Larger farm animals in any capacity are fantastic! Early speech and language development can be focused on making the sounds of farm animals (“A cow says…moo”) and then later asking, “what does a cow say?” while expecting the child to answer the ‘What-question’ with “moo.” There is a lot of creative play that can be had among the farm animals as well. Turn any box into a barn where the animals live and play or a train where the animals can take a trip to visit friends at the next farm! If you prefer smaller farm animals, you may like the whole barn and smaller animals you get with this toy.
Magnetic Farm Hide & Seek Puzzle by Melissa & Doug
I love to use this for a variety of goals. You can name the animals, respond to questions like “what do you see?” (e.g., response may include “I see a __(fill in animal)”), talk about what’s in front and behind the barn doors, locate all of the chicks that one of my preschoolers pointed out are in specific places on the puzzle, or play “knock-knock, who’s there?” while working on open/close. The sky is the limit with this Melissa & Doug puzzle.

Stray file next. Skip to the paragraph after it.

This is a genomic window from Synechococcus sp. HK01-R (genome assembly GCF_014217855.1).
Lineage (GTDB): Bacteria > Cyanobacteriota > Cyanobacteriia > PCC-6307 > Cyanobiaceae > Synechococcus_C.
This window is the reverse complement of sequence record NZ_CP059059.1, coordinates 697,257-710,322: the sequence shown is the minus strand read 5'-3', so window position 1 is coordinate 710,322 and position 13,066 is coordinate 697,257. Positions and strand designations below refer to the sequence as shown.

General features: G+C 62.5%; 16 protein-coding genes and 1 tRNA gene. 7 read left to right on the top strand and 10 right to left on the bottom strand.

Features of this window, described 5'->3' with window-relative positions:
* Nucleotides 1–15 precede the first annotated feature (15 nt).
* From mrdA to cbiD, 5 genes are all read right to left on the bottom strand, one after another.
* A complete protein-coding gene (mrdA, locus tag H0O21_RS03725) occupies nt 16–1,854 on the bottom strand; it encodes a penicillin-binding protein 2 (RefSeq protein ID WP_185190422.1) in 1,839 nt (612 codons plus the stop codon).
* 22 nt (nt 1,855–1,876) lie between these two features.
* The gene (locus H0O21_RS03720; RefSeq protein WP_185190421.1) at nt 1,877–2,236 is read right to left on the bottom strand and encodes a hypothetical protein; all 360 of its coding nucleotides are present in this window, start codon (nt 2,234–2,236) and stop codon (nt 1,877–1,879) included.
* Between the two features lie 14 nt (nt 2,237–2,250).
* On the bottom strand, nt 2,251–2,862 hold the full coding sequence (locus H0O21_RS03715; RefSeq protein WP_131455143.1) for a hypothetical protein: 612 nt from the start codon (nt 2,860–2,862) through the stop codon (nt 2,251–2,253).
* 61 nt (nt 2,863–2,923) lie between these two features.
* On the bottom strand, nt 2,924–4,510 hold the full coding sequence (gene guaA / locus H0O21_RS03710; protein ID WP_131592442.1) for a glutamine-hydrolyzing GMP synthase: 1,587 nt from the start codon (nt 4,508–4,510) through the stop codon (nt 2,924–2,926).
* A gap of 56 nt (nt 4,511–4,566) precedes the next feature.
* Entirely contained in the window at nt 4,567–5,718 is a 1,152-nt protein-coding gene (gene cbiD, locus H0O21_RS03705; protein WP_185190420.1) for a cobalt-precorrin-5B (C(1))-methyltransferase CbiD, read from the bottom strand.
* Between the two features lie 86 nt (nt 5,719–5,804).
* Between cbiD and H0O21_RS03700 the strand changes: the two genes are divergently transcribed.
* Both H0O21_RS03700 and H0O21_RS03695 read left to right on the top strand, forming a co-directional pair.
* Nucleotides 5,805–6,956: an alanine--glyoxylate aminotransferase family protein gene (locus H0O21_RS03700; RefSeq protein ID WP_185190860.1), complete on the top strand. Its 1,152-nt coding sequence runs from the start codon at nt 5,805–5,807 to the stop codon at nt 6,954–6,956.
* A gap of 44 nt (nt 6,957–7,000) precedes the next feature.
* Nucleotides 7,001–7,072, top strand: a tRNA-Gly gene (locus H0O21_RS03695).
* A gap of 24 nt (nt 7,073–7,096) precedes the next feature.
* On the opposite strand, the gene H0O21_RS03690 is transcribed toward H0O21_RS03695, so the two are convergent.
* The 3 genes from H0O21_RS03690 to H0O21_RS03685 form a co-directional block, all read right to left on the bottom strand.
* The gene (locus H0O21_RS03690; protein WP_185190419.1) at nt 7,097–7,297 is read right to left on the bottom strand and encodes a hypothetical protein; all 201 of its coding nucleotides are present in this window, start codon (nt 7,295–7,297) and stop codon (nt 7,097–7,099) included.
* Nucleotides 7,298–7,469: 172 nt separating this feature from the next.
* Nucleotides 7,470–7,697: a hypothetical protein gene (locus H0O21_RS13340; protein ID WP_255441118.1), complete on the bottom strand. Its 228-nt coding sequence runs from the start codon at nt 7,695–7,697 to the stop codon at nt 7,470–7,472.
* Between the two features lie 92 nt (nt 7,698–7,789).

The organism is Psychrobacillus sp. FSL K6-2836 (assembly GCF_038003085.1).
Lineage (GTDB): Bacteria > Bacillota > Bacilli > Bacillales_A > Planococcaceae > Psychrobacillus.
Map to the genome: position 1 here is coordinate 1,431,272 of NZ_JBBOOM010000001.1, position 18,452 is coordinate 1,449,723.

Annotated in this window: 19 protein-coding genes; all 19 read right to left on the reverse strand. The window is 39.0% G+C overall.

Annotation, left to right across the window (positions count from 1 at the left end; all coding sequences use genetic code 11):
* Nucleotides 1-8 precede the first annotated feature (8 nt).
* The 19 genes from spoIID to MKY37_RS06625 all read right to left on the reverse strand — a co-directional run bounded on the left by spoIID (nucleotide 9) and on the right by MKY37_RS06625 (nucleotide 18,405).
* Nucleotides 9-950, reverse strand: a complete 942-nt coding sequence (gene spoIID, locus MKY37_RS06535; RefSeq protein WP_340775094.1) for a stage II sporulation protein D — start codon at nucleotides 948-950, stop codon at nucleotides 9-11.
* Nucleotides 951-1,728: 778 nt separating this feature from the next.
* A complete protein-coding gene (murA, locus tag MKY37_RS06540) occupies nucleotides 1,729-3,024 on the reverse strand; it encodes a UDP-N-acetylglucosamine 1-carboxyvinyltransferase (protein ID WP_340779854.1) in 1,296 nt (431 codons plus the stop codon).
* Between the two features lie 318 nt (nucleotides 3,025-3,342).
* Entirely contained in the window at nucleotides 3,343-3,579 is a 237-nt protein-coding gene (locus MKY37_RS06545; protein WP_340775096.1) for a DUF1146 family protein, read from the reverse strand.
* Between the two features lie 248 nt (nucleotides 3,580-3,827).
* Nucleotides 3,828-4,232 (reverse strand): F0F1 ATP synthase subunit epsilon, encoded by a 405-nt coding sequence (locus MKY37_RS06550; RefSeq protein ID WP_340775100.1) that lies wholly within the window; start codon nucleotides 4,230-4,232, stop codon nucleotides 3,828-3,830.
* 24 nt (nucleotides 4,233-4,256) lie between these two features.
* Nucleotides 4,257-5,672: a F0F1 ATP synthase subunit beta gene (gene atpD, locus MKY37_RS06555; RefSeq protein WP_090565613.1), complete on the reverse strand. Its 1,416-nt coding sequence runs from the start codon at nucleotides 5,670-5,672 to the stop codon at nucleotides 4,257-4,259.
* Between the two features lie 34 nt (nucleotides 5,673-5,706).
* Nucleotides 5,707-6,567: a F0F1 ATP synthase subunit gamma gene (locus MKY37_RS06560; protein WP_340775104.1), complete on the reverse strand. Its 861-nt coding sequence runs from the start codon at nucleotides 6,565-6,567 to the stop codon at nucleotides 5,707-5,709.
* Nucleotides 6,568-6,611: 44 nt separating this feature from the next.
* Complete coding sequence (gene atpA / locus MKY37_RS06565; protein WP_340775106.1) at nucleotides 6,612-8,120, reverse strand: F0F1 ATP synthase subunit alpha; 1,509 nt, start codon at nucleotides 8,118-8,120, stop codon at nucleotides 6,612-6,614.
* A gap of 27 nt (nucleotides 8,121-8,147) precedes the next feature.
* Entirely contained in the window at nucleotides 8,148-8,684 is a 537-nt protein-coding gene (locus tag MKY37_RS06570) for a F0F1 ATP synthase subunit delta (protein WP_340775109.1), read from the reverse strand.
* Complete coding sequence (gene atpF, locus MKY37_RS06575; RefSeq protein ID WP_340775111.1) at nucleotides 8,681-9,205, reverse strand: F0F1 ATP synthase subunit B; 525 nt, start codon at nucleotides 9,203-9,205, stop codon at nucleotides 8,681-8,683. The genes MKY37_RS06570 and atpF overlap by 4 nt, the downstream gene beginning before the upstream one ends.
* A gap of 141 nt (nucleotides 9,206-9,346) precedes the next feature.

Dress up clothes
From Disney princesses to community helpers to superheroes, you can’t go wrong! All children LOVE to dress up and pretend they are a character from their favorite book or show. Whether you are talking about community helpers and their very important jobs or enjoying make believe with princesses and superheroes, there is a lot of ground to cover. You can read a book and then use a costume to act it out. Bring in a friend or a sibling, and now you can role play even more and work on those social skills! When you bring in a sibling or peer, following directions always becomes an important task(especially when one of the children is dishing out those directions to the other). Have fun with this one. Playing dress up is great for the imagination!